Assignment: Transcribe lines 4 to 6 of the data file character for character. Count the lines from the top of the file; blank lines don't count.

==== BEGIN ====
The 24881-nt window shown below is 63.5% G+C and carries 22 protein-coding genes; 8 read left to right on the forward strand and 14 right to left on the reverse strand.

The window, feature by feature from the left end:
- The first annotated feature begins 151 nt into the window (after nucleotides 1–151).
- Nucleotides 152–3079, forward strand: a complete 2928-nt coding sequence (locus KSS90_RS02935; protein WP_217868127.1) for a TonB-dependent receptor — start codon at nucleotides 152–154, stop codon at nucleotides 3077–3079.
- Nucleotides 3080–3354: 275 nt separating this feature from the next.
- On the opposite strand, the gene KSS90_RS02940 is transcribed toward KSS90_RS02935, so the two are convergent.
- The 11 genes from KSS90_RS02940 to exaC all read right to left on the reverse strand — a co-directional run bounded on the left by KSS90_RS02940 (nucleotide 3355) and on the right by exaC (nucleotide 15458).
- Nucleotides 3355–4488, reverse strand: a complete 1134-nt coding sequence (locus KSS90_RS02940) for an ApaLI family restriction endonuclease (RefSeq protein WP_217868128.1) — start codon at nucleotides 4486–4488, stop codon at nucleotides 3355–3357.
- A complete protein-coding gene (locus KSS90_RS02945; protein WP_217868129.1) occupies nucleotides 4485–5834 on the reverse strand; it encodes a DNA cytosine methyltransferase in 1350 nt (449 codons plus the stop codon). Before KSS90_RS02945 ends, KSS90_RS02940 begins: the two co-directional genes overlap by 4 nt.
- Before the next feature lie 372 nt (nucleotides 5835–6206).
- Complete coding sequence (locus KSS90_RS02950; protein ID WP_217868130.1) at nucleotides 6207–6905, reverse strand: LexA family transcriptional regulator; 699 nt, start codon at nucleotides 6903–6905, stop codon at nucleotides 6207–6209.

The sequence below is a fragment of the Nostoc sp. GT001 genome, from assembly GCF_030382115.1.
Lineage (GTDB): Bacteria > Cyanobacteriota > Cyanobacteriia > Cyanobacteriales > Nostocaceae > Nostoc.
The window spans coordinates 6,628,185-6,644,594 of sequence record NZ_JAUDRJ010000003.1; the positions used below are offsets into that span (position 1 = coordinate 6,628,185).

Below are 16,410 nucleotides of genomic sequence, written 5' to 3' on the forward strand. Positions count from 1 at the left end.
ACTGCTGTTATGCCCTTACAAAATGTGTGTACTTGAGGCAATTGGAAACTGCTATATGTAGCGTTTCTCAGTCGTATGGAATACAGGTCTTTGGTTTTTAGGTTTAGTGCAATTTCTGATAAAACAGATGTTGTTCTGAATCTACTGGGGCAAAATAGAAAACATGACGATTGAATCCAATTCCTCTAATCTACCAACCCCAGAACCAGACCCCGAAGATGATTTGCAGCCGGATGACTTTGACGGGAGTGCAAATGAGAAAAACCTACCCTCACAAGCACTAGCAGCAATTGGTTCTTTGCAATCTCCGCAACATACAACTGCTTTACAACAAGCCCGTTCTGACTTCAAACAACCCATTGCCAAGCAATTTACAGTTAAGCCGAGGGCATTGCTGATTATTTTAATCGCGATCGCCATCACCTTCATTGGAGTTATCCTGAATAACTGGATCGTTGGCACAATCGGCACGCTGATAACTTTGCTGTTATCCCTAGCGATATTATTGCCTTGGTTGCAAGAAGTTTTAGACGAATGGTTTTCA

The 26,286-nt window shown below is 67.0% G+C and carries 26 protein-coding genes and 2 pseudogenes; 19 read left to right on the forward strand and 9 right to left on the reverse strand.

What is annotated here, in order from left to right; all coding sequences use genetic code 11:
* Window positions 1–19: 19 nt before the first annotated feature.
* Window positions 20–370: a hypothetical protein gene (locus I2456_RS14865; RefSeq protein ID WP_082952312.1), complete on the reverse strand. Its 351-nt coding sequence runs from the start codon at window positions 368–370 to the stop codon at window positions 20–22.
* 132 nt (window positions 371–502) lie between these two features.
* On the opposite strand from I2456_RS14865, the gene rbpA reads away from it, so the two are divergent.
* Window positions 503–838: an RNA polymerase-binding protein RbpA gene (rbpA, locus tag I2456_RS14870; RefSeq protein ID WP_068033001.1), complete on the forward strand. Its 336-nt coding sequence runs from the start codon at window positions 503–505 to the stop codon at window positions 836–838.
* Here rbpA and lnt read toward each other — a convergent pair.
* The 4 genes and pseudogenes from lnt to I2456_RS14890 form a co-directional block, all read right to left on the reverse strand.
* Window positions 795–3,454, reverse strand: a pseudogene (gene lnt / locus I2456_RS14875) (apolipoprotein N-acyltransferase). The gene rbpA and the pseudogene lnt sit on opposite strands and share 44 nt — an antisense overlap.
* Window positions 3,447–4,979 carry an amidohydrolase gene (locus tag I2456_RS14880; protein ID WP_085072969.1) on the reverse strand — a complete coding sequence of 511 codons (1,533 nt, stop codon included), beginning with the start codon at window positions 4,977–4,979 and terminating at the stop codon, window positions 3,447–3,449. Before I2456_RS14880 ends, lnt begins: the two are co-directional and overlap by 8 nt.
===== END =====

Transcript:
- Nucleotides 152–3079, forward strand: a complete 2928-nt coding sequence (locus KSS90_RS02935; protein WP_217868127.1) for a TonB-dependent receptor — start codon at nucleotides 152–154, stop codon at nucleotides 3077–3079.
- Nucleotides 3080–3354: 275 nt separating this feature from the next.
- On the opposite strand, the gene KSS90_RS02940 is transcribed toward KSS90_RS02935, so the two are convergent.